Teacher Collaboration During a Global Pandemic - ASCD
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July 1, 2020

Teacher Collaboration During a Global Pandemic

Five tips for virtual planning from international educators.

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Social-emotional learning
School Culture

How can staying farther apart bring us closer together? Millions of families around the world—and the many dedicated educators who continue to serve them—are navigating school closures and sudden shifts to new ways of learning due to the novel coronavirus outbreak. We are also seeing unprecedented global cooperation among educators. While collaboration in virtual spaces might not happen the same way as it does in person, connecting with each other, planning around diverse student needs, and figuring out what works has become essential in our current environment.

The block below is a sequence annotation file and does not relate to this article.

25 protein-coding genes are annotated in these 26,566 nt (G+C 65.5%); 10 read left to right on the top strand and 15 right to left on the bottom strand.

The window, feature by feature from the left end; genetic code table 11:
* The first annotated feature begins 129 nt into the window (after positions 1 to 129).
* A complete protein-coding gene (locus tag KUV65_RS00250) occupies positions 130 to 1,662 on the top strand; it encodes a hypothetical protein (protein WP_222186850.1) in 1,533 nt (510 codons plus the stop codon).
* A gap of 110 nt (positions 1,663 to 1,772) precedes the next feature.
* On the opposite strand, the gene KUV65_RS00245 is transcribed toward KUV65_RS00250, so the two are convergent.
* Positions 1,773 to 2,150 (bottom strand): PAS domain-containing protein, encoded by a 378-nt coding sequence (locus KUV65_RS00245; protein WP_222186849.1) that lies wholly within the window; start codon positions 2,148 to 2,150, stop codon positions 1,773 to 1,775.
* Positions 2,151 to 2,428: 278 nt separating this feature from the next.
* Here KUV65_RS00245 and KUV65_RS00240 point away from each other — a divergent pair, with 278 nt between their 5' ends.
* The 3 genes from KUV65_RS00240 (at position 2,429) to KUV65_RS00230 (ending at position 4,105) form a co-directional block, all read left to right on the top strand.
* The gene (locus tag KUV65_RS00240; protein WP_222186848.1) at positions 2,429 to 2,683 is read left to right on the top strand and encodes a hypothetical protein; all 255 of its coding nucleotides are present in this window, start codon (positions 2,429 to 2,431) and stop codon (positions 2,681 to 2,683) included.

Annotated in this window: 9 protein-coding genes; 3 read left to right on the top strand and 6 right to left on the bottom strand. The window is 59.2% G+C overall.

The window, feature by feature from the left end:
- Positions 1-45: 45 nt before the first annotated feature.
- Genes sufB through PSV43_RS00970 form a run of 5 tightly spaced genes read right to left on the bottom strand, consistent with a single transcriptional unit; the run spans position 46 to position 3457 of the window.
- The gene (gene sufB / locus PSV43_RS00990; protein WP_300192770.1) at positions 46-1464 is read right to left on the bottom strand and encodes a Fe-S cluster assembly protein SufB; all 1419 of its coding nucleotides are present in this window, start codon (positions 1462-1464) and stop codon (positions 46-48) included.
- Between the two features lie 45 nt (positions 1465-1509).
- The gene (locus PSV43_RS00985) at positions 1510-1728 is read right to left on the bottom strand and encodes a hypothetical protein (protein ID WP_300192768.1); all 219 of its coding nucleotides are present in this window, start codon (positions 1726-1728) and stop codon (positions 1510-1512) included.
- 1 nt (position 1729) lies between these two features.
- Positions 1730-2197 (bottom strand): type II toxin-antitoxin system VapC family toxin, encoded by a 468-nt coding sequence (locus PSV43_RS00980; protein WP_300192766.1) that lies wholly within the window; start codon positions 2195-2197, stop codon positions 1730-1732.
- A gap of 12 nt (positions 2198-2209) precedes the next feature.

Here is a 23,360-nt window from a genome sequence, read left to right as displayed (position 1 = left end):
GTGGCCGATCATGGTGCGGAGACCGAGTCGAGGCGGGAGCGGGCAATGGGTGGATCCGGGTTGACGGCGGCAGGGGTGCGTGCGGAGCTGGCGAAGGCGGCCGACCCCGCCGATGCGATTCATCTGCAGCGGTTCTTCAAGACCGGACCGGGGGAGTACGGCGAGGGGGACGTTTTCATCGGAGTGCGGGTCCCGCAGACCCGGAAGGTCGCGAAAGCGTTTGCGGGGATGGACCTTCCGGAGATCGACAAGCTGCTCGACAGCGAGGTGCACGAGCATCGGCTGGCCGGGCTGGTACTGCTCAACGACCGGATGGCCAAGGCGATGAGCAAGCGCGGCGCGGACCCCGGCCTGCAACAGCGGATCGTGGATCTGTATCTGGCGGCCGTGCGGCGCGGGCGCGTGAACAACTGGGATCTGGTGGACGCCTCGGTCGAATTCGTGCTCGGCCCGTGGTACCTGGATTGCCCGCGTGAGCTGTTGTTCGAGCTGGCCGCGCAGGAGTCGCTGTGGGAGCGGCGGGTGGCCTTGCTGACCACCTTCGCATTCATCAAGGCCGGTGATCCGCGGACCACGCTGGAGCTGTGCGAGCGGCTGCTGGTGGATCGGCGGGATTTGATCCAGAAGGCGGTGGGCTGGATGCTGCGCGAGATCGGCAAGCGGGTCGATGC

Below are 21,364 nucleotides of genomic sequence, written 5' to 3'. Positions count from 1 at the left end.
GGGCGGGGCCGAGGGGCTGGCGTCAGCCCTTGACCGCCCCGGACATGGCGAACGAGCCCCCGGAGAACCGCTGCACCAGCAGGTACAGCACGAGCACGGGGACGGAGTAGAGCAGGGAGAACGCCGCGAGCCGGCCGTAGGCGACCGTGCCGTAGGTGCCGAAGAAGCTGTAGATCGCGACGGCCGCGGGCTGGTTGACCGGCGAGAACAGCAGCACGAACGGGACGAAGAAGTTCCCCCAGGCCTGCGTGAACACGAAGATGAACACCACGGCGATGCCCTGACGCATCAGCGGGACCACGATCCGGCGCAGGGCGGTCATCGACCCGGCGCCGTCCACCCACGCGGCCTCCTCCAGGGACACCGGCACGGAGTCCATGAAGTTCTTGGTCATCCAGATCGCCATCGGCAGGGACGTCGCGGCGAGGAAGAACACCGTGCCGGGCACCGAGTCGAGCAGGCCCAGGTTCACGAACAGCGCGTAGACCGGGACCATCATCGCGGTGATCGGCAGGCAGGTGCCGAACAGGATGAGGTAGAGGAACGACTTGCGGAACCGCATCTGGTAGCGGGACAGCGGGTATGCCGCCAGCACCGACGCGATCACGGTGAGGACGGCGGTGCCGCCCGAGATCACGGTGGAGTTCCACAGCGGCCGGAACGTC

In many parts of the United States, remote learning has only just started; elsewhere it has become the new normal. We have been working to support professional learning in independent K–12 international schools around the world, many of which have been teaching and learning virtually for months. Both nationally and internationally, educators have been generously sharing what they have learned with us, as well as on Twitter, Facebook, FlipGrid, YouTube, and other digital platforms.

Below, we outline five key takeaways from this work. While these recommendations initially grew out of teaching English learners, we believe they can serve all learners.

1. Take Care of Each Other